SANTA FE, N.M. (KRQE) – On Wednesday, tensions ran high during the Santa Fe City Council meeting. Councilors are considering redesigning the controversial obelisk that was torn down in 2020.

It has people angry and sparked protests before the meeting at the Santa Fe City Council.

People are angry that councilors are considering plans to reconstruct the obelisk that stood in the Santa Fe Plaza until protestors tore it down in 2020.

The city council had been deferring the vote for months, awaiting a survey that asked the public what should be done with what was left of the obelisk. The report was finally brought up last month.

Now, city councilors are introducing a resolution to take the next steps based on the survey recommendations that propose to mend, redesign, or reframe the structure.

The designs would use original pieces of the obelisk. Under the current amendments, it would include a water feature.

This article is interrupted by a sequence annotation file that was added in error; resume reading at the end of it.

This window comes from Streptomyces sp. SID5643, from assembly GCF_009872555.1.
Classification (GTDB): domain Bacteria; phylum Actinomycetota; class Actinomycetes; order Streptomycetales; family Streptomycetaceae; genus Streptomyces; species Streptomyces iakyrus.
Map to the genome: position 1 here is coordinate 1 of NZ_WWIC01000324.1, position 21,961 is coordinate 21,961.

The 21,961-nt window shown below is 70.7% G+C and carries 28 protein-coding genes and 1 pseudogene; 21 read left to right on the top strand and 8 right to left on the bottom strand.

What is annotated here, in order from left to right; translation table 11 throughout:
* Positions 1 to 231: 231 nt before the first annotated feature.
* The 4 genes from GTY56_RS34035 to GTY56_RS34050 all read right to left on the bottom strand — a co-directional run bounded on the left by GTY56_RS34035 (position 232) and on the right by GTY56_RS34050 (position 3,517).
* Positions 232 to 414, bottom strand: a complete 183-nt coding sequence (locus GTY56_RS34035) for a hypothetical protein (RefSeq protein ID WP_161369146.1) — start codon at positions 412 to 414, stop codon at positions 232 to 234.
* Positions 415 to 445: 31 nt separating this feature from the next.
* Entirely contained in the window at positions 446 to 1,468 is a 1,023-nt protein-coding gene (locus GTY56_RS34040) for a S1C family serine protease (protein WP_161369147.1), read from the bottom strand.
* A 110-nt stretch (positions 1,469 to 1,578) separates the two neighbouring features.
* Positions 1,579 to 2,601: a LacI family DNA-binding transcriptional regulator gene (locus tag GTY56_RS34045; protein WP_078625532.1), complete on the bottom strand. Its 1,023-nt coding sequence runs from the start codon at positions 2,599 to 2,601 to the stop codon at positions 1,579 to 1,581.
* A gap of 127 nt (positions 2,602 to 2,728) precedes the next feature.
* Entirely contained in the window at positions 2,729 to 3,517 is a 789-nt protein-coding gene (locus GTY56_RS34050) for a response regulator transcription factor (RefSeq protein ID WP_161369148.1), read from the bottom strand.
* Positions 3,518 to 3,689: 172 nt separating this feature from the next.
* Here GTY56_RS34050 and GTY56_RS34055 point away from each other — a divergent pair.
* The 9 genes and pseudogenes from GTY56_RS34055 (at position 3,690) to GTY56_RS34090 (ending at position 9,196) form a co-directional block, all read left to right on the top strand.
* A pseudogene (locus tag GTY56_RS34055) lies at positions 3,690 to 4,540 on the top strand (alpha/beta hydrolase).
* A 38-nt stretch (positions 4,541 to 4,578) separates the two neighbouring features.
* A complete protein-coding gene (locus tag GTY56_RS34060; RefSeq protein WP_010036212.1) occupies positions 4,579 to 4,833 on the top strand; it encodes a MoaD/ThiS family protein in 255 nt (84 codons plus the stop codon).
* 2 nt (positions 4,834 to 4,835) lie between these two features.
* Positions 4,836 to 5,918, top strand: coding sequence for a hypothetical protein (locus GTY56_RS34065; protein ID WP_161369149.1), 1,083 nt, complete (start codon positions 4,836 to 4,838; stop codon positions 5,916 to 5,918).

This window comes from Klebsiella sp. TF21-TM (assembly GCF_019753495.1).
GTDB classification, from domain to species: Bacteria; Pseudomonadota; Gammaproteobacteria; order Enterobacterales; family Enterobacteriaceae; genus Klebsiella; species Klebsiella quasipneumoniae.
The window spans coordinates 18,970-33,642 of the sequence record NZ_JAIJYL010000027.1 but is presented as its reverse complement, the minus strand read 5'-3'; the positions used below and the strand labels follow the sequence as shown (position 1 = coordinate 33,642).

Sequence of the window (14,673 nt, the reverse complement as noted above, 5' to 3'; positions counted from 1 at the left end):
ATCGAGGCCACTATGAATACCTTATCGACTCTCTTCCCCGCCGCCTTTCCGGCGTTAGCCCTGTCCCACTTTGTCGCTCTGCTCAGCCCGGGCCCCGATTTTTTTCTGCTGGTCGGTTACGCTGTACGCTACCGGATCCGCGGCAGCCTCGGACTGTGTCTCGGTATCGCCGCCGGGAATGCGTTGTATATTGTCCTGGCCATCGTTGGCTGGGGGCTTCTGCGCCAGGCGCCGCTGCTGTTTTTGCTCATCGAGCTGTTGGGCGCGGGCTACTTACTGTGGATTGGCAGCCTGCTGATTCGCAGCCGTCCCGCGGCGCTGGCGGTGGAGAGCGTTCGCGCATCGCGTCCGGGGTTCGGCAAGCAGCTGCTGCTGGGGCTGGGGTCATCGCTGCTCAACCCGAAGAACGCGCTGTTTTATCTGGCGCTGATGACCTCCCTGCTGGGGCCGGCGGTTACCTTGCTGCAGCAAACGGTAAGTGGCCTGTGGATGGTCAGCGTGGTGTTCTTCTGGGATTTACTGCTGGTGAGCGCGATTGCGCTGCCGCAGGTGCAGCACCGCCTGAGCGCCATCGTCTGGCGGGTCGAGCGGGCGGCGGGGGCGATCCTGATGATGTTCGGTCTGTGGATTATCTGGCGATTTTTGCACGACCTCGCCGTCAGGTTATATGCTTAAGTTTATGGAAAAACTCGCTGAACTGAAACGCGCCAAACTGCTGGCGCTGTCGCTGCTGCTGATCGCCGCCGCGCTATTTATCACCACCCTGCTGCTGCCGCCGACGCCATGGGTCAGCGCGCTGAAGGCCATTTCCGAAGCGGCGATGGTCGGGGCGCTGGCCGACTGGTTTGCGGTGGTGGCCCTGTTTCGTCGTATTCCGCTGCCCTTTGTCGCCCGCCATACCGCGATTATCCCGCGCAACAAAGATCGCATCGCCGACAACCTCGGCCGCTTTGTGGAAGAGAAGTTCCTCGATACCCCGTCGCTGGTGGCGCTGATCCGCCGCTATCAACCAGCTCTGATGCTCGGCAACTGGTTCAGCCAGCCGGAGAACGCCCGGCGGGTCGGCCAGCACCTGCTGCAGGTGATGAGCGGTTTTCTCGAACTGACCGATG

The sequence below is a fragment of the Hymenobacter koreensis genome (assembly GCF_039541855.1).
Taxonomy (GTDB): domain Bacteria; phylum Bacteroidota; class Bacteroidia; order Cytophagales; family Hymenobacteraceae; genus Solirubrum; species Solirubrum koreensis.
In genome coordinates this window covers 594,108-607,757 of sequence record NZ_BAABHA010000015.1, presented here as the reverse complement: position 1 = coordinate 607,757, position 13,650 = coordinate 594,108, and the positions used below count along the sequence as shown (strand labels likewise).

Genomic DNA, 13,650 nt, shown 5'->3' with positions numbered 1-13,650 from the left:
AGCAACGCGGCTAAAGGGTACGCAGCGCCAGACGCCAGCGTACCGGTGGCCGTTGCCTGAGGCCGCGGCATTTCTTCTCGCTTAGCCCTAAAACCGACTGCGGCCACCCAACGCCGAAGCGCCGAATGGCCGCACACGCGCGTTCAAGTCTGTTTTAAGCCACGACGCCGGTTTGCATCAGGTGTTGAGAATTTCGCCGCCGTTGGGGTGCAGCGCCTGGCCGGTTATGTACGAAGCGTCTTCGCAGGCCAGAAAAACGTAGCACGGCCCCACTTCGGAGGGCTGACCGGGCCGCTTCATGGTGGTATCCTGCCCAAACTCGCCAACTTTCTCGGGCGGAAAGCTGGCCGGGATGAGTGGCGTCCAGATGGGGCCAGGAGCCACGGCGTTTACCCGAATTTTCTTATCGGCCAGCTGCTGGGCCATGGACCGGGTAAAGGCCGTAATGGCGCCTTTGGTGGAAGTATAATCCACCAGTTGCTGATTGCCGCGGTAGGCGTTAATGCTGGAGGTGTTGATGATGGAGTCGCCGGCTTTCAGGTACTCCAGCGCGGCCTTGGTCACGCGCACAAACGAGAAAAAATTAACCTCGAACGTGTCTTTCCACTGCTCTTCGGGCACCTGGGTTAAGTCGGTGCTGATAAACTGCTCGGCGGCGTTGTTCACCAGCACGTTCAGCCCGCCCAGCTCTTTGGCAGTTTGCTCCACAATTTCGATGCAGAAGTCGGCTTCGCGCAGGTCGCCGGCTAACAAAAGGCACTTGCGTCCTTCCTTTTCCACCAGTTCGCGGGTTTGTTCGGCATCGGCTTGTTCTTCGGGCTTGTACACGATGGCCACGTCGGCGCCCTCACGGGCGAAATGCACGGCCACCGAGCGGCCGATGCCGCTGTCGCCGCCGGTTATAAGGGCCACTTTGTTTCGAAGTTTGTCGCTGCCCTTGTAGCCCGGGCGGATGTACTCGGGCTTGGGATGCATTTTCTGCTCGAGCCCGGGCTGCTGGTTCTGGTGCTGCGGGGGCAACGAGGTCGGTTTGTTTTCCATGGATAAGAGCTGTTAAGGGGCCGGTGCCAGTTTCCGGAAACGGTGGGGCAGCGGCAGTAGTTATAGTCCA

Many waited late into the evening to speak at the meeting. Some argued the monument is a piece of history, and the statues that used to be there should be taken to the New Mexico history museum.

The debate over the inscription on the obelisk has been raging for at least half a century.

In 1973, the word “savage” prompted the Santa Fe City Council to vote for removing the monument altogether. According to articles from the Gallup Independent and Albuquerque Journal from that time, the plan was scrapped after historical preservationists raised concerns.

They argued removing the obelisk would hurt the plaza’s status as a national historical landmark and jeopardize a federally funded plaza renovation project.